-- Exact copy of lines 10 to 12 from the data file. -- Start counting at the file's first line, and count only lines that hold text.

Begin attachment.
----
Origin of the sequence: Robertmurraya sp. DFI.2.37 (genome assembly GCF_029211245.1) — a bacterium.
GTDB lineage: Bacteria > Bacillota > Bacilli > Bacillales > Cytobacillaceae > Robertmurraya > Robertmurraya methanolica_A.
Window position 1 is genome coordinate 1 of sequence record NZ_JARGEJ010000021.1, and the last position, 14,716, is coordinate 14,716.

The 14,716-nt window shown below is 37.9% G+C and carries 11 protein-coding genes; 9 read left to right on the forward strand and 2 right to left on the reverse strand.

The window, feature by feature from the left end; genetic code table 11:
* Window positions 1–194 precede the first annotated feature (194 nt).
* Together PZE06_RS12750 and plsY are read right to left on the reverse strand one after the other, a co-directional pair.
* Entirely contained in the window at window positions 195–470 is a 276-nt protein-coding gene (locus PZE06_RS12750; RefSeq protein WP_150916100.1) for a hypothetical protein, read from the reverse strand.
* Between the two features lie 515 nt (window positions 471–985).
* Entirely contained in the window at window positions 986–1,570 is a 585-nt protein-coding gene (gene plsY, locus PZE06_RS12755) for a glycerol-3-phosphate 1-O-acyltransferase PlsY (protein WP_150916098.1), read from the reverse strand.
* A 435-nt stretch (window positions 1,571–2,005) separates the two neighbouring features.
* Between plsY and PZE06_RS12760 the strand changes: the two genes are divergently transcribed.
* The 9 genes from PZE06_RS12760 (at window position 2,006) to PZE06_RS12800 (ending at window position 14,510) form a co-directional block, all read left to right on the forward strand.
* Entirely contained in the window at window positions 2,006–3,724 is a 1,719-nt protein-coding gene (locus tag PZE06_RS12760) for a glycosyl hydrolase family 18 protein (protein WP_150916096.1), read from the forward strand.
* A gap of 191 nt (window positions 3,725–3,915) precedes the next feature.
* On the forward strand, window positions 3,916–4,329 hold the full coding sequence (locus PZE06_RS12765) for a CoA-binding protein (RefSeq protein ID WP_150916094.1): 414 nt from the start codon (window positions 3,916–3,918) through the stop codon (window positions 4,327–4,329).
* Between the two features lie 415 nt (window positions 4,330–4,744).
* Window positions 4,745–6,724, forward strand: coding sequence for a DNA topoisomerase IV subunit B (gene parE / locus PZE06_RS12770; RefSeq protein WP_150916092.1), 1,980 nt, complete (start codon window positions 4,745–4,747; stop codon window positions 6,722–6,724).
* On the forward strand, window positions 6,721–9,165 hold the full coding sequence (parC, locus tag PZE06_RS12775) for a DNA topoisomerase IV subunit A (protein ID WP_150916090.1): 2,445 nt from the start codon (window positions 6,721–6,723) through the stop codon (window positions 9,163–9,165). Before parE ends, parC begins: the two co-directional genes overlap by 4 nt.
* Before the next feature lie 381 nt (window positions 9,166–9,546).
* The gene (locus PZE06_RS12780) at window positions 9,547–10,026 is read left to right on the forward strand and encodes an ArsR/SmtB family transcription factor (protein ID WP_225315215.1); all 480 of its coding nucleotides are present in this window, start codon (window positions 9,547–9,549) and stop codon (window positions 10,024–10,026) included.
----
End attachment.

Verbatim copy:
* Entirely contained in the window at window positions 986–1,570 is a 585-nt protein-coding gene (gene plsY, locus PZE06_RS12755) for a glycerol-3-phosphate 1-O-acyltransferase PlsY (protein WP_150916098.1), read from the reverse strand.
* A 435-nt stretch (window positions 1,571–2,005) separates the two neighbouring features.
* Between plsY and PZE06_RS12760 the strand changes: the two genes are divergently transcribed.